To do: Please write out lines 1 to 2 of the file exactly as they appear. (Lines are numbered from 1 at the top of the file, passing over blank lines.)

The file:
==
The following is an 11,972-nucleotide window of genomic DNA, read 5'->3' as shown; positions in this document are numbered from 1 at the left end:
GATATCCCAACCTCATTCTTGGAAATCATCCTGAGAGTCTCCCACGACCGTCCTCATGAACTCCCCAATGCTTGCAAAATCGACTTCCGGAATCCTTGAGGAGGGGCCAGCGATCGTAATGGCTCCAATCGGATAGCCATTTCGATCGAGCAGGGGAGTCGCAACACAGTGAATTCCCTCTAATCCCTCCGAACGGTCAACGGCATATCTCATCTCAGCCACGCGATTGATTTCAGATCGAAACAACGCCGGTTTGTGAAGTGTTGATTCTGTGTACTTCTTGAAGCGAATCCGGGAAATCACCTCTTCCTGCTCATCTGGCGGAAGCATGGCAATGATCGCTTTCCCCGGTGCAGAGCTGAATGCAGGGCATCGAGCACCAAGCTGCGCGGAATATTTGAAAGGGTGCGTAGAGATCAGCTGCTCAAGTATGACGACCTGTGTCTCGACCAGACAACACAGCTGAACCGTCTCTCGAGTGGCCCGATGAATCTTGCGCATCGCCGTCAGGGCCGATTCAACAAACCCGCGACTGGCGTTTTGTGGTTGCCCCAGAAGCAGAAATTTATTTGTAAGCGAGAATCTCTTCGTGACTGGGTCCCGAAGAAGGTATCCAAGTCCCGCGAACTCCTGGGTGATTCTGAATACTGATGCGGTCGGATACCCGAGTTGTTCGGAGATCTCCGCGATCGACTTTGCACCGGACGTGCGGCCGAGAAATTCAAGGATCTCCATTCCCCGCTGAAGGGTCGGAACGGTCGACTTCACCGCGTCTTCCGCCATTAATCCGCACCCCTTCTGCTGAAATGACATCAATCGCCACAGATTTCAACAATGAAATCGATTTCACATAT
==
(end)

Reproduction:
The following is an 11,972-nucleotide window of genomic DNA, read 5'->3' as shown; positions in this document are numbered from 1 at the left end:
GATATCCCAACCTCATTCTTGGAAATCATCCTGAGAGTCTCCCACGACCGTCCTCATGAACTCCCCAATGCTTGCAAAATCGACTTCCGGAATCCTTGAGGAGGGGCCAGCGATCGTAATGGCTCCAATCGGATAGCCATTTCGATCGAGCAGGGGAGTCGCAACACAGTGAATTCCCTCTAATCCCTCCGAACGGTCAACGGCATATCTCATCTCAGCCACGCGATTGATTTCAGATCGAAACAACGCCGGTTTGTGAAGTGTTGATTCTGTGTACTTCTTGAAGCGAATCCGGGAAATCACCTCTTCCTGCTCATCTGGCGGAAGCATGGCAATGATCGCTTTCCCCGGTGCAGAGCTGAATGCAGGGCATCGAGCACCAAGCTGCGCGGAATATTTGAAAGGGTGCGTAGAGATCAGCTGCTCAAGTATGACGACCTGTGTCTCGACCAGACAACACAGCTGAACCGTCTCTCGAGTGGCCCGATGAATCTTGCGCATCGCCGTCAGGGCCGATTCAACAAACCCGCGACTGGCGTTTTGTGGTTGCCCCAGAAGCAGAAATTTATTTGTAAGCGAGAATCTCTTCGTGACTGGGTCCCGAAGAAGGTATCCAAGTCCCGCGAACTCCTGGGTGATTCTGAATACTGATGCGGTCGGATACCCGAGTTGTTCGGAGATCTCCGCGATCGACTTTGCACCGGACGTGCGGCCGAGAAATTCAAGGATCTCCATTCCCCGCTGAAGGGTCGGAACGGTCGACTTCACCGCGTCTTCCGCCATTAATCCGCACCCCTTCTGCTGAAATGACATCAATCGCCACAGATTTCAACAATGAAATCGATTTCACATAT